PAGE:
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How Rockwell Interiors Made This Window Seat the Favorite Room in the House

Get the details on how to make your window seat stand out
Brady Architectural Photography

By Sarah Pfledderer

Deep Thoughts

The way May sees it, there are two types of window seats. One is simply for looks. Then there are “actual window seats”—ones you want to lounge in. They extended this nook out from the back of the house to achieve more of a floating look on the outside and a deeper seat, or “window daybed” feel, inside. “It took some engineering to make sure it would bear the weight of many individuals at one time while still having a floating look,” May admits. “The extra depth makes it a fun place to hang out. I would love sitting there during a rainstorm!”

Fully Reconfigured

To say this home needed an update is an understatement. “When I first met with the clients, the entire interior was covered in wood, green carpet, and original elements dating back to when the home was first built,” May says. (That original 1950 architect was Sim Bruce Richards, who studied under Frank Lloyd Wright.) May reconfigured the house from top to bottom, including this space that was previously a pair of small sliding doors. “I’ve always been a fan of window seats, so I thought it would be the perfect solution to address this otherwise lonely and empty corner.”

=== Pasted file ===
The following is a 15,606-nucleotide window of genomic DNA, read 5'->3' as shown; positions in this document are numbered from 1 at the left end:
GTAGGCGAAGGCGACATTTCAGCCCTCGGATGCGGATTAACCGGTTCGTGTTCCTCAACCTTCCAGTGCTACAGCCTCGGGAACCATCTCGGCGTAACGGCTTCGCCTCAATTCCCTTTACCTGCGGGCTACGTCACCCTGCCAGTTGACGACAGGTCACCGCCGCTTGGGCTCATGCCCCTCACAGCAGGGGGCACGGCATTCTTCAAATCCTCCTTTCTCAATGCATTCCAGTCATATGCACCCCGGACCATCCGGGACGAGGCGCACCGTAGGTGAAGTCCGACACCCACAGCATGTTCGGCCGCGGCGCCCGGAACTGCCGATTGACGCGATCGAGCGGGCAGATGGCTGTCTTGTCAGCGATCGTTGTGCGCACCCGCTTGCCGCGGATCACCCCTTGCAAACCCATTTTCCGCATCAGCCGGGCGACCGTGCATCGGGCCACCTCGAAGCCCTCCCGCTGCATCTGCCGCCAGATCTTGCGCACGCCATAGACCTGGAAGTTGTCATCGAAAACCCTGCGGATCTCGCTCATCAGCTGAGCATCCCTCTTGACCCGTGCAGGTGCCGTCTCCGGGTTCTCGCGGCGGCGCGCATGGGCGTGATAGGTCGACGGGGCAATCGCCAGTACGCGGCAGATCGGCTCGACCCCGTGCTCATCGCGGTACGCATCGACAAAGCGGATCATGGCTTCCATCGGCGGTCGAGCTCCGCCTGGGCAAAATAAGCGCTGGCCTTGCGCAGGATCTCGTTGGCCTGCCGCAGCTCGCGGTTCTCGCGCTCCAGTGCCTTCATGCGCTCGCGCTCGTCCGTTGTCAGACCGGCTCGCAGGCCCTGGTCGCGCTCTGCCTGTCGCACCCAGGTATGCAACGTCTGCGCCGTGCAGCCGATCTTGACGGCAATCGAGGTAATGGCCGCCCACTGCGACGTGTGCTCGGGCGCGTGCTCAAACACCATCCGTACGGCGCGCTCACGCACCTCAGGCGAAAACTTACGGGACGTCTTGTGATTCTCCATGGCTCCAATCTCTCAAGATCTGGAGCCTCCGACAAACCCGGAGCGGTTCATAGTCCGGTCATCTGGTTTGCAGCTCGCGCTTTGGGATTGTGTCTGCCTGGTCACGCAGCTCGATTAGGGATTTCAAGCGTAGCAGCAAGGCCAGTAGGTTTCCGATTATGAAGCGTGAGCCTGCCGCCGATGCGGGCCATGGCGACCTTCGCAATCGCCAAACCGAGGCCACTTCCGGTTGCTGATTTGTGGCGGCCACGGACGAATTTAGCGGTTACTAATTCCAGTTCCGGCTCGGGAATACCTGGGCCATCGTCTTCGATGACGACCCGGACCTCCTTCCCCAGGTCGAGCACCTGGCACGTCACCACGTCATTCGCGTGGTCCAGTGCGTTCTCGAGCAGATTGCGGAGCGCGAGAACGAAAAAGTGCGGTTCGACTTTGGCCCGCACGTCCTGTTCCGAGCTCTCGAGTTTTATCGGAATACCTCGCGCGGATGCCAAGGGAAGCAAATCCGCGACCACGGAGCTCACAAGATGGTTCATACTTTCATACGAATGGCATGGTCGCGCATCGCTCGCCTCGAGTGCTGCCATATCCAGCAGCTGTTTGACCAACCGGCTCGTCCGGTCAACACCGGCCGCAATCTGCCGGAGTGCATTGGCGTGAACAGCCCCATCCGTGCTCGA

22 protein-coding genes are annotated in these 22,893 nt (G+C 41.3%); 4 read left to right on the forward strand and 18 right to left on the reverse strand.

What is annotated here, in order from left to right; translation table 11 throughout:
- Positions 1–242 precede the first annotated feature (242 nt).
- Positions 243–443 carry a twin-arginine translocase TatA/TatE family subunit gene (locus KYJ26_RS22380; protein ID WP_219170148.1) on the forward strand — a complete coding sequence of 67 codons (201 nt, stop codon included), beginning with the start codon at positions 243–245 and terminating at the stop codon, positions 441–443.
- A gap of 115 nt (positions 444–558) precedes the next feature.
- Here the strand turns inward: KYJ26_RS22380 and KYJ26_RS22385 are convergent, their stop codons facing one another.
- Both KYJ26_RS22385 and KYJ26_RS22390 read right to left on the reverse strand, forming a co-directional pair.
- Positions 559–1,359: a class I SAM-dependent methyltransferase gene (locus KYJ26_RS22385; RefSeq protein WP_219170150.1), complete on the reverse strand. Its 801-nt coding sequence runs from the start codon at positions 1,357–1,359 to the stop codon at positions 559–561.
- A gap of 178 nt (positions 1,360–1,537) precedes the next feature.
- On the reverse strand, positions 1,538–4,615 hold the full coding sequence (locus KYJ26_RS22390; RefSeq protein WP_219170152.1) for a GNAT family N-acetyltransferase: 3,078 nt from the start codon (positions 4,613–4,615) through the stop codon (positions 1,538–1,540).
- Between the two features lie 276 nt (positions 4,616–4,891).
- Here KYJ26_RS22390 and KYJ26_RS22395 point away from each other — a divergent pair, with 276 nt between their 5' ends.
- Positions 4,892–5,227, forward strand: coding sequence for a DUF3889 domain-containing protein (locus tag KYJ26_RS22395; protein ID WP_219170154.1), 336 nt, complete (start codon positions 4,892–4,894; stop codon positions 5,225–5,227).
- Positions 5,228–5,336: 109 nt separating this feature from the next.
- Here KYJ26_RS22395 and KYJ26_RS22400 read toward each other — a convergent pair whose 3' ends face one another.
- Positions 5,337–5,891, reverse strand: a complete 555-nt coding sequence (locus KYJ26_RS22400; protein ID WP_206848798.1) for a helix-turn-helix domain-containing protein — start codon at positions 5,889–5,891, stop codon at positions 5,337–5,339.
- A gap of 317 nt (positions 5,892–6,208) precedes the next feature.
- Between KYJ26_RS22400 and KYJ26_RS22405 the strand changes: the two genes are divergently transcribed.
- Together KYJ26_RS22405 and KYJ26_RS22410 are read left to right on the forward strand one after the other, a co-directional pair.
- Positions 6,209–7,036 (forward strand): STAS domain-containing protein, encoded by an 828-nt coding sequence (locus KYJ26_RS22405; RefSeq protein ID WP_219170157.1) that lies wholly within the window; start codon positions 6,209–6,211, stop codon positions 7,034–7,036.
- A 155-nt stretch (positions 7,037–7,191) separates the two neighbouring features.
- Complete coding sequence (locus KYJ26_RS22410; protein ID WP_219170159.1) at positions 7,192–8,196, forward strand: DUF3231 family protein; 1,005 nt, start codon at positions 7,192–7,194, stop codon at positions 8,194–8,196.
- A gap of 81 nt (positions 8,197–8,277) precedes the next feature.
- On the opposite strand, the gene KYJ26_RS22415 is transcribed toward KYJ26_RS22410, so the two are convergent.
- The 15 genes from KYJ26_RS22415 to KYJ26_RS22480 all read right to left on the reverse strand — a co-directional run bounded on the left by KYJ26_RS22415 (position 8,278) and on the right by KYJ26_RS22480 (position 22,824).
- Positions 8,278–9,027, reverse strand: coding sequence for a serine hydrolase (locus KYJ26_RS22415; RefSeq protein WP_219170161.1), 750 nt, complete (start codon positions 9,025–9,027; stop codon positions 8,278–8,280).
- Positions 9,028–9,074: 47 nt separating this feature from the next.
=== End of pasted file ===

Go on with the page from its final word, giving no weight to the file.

Window Seat - 2

Window Seat – 2

Brady Architectural Photography

On the Fringe

Maximizing the depth of the window seat meant May had more wall space to play with. Enter these Kelly Wearstler sconces, which have a fringe element that is actually thin metal chains. “These sconces add a jewelry-like touch to the space,” she says. “I love that they’re an indirect light source, meaning you’re seeing the glow of the light, but not the actual lightbulb.”

Textile Style

May made it a point to match the window seat cushion fabric to the color of the stone hearth, so as not to take away from the beauty of the quartz slab. But she didn’t hold back on choosing playful pillows that beckon guests to crawl inside. “The patterns, color, and fur all work together to create interest and dimension while adding style and a vibe nodding back to the home’s midcentury bones, including the original copper hood we repurposed on the fireplace.”

Function Achieved

Additional seating aside, this window seat is also functional, thanks to the way the quartz hearth extends to a floating shelf, creating storage beneath it. Shown here are white birch logs, cut to fit perfectly beneath the window seat. Truth is, they probably won’t be burned because they’re too pretty. May says,

“The homeowners will likely leave these as is and burn a less appealing wood log when actually using the fireplace.”

Rockwell Interiors


Window Seat – main

Brady Architectural Photography

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